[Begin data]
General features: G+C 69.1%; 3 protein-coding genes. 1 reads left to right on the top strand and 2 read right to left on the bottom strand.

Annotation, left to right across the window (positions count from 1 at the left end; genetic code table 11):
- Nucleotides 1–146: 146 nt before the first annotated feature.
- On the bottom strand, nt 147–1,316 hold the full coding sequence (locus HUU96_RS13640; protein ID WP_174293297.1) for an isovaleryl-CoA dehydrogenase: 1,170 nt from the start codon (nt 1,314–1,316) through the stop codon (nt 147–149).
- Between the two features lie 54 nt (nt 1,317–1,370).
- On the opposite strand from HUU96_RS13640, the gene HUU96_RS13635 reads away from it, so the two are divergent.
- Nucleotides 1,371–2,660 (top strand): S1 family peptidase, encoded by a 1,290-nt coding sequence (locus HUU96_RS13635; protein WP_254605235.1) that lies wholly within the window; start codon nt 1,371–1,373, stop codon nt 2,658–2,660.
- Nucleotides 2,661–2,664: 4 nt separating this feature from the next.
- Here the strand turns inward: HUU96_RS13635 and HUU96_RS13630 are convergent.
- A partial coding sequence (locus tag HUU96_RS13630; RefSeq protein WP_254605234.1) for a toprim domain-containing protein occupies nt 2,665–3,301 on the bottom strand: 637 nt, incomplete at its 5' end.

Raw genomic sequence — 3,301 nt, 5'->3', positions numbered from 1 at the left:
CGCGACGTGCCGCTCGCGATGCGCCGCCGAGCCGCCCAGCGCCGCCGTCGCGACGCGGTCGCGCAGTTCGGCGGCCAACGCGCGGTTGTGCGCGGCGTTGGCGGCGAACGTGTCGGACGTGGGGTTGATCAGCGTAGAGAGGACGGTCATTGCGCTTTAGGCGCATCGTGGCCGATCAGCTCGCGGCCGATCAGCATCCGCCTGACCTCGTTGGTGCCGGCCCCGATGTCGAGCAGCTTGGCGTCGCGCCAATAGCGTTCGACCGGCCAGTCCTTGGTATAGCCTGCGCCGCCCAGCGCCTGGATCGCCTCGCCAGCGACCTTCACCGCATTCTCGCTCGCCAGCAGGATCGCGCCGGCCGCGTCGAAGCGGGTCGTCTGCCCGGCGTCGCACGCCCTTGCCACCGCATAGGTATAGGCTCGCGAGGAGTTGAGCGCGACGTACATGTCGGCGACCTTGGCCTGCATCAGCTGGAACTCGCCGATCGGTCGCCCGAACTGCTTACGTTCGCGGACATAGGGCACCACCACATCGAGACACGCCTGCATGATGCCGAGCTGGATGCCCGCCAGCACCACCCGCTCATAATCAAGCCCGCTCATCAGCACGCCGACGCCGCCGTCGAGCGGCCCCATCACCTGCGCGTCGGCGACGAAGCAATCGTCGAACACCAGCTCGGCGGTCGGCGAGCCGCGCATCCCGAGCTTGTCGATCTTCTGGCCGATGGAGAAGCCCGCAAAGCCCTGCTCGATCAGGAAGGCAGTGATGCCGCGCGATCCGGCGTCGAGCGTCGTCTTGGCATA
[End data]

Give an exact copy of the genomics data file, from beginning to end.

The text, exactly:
General features: G+C 69.1%; 3 protein-coding genes. 1 reads left to right on the top strand and 2 read right to left on the bottom strand.

Annotation, left to right across the window (positions count from 1 at the left end; genetic code table 11):
- Nucleotides 1–146: 146 nt before the first annotated feature.
- On the bottom strand, nt 147–1,316 hold the full coding sequence (locus HUU96_RS13640; protein ID WP_174293297.1) for an isovaleryl-CoA dehydrogenase: 1,170 nt from the start codon (nt 1,314–1,316) through the stop codon (nt 147–149).
- Between the two features lie 54 nt (nt 1,317–1,370).
- On the opposite strand from HUU96_RS13640, the gene HUU96_RS13635 reads away from it, so the two are divergent.
- Nucleotides 1,371–2,660 (top strand): S1 family peptidase, encoded by a 1,290-nt coding sequence (locus HUU96_RS13635; protein WP_254605235.1) that lies wholly within the window; start codon nt 1,371–1,373, stop codon nt 2,658–2,660.
- Nucleotides 2,661–2,664: 4 nt separating this feature from the next.
- Here the strand turns inward: HUU96_RS13635 and HUU96_RS13630 are convergent.
- A partial coding sequence (locus tag HUU96_RS13630; RefSeq protein WP_254605234.1) for a toprim domain-containing protein occupies nt 2,665–3,301 on the bottom strand: 637 nt, incomplete at its 5' end.

Raw genomic sequence — 3,301 nt, 5'->3', positions numbered from 1 at the left:
CGCGACGTGCCGCTCGCGATGCGCCGCCGAGCCGCCCAGCGCCGCCGTCGCGACGCGGTCGCGCAGTTCGGCGGCCAACGCGCGGTTGTGCGCGGCGTTGGCGGCGAACGTGTCGGACGTGGGGTTGATCAGCGTAGAGAGGACGGTCATTGCGCTTTAGGCGCATCGTGGCCGATCAGCTCGCGGCCGATCAGCATCCGCCTGACCTCGTTGGTGCCGGCCCCGATGTCGAGCAGCTTGGCGTCGCGCCAATAGCGTTCGACCGGCCAGTCCTTGGTATAGCCTGCGCCGCCCAGCGCCTGGATCGCCTCGCCAGCGACCTTCACCGCATTCTCGCTCGCCAGCAGGATCGCGCCGGCCGCGTCGAAGCGGGTCGTCTGCCCGGCGTCGCACGCCCTTGCCACCGCATAGGTATAGGCTCGCGAGGAGTTGAGCGCGACGTACATGTCGGCGACCTTGGCCTGCATCAGCTGGAACTCGCCGATCGGTCGCCCGAACTGCTTACGTTCGCGGACATAGGGCACCACCACATCGAGACACGCCTGCATGATGCCGAGCTGGATGCCCGCCAGCACCACCCGCTCATAATCAAGCCCGCTCATCAGCACGCCGACGCCGCCGTCGAGCGGCCCCATCACCTGCGCGTCGGCGACGAAGCAATCGTCGAACACCAGCTCGGCGGTCGGCGAGCCGCGCATCCCGAGCTTGTCGATCTTCTGGCCGATGGAGAAGCCCGCAAAGCCCTGCTCGATCAGGAAGGCAGTGATGCCGCGCGATCCGGCGTCGAGCGTCGTCTTGGCATA